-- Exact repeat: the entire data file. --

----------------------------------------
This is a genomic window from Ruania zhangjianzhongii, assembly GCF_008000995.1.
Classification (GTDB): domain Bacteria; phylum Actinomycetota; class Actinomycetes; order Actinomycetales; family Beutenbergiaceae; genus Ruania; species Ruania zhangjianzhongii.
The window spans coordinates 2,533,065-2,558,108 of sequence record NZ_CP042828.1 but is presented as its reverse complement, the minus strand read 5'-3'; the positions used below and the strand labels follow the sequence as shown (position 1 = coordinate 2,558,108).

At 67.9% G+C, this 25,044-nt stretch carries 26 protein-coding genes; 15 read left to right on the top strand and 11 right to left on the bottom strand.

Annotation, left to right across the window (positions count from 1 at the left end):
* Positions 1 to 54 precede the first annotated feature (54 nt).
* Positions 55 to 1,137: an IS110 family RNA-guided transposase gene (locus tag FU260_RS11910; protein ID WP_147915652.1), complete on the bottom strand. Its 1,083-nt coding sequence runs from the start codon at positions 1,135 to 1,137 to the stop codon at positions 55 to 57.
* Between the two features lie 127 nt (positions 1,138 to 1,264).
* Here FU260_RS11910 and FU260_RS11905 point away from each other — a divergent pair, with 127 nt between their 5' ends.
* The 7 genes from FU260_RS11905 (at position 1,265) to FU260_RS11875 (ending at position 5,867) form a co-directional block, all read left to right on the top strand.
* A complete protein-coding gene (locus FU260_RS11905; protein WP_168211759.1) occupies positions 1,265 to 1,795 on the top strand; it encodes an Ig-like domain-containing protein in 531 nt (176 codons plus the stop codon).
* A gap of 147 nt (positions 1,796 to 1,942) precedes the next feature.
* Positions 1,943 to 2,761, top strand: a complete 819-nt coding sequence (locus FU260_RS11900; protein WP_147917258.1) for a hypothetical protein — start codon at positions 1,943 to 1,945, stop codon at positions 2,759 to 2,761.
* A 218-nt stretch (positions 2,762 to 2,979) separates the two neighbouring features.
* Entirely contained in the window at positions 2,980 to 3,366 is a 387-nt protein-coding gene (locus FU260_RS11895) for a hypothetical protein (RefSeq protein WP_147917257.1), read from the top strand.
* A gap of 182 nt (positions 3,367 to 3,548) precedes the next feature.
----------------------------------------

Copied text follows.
This is a genomic window from Ruania zhangjianzhongii, assembly GCF_008000995.1.
Classification (GTDB): domain Bacteria; phylum Actinomycetota; class Actinomycetes; order Actinomycetales; family Beutenbergiaceae; genus Ruania; species Ruania zhangjianzhongii.
The window spans coordinates 2,533,065-2,558,108 of sequence record NZ_CP042828.1 but is presented as its reverse complement, the minus strand read 5'-3'; the positions used below and the strand labels follow the sequence as shown (position 1 = coordinate 2,558,108).

At 67.9% G+C, this 25,044-nt stretch carries 26 protein-coding genes; 15 read left to right on the top strand and 11 right to left on the bottom strand.

Annotation, left to right across the window (positions count from 1 at the left end):
* Positions 1 to 54 precede the first annotated feature (54 nt).
* Positions 55 to 1,137: an IS110 family RNA-guided transposase gene (locus tag FU260_RS11910; protein ID WP_147915652.1), complete on the bottom strand. Its 1,083-nt coding sequence runs from the start codon at positions 1,135 to 1,137 to the stop codon at positions 55 to 57.
* Between the two features lie 127 nt (positions 1,138 to 1,264).
* Here FU260_RS11910 and FU260_RS11905 point away from each other — a divergent pair, with 127 nt between their 5' ends.
* The 7 genes from FU260_RS11905 (at position 1,265) to FU260_RS11875 (ending at position 5,867) form a co-directional block, all read left to right on the top strand.
* A complete protein-coding gene (locus FU260_RS11905; protein WP_168211759.1) occupies positions 1,265 to 1,795 on the top strand; it encodes an Ig-like domain-containing protein in 531 nt (176 codons plus the stop codon).
* A gap of 147 nt (positions 1,796 to 1,942) precedes the next feature.
* Positions 1,943 to 2,761, top strand: a complete 819-nt coding sequence (locus FU260_RS11900; protein WP_147917258.1) for a hypothetical protein — start codon at positions 1,943 to 1,945, stop codon at positions 2,759 to 2,761.
* A 218-nt stretch (positions 2,762 to 2,979) separates the two neighbouring features.
* Entirely contained in the window at positions 2,980 to 3,366 is a 387-nt protein-coding gene (locus FU260_RS11895) for a hypothetical protein (RefSeq protein WP_147917257.1), read from the top strand.
* A gap of 182 nt (positions 3,367 to 3,548) precedes the next feature.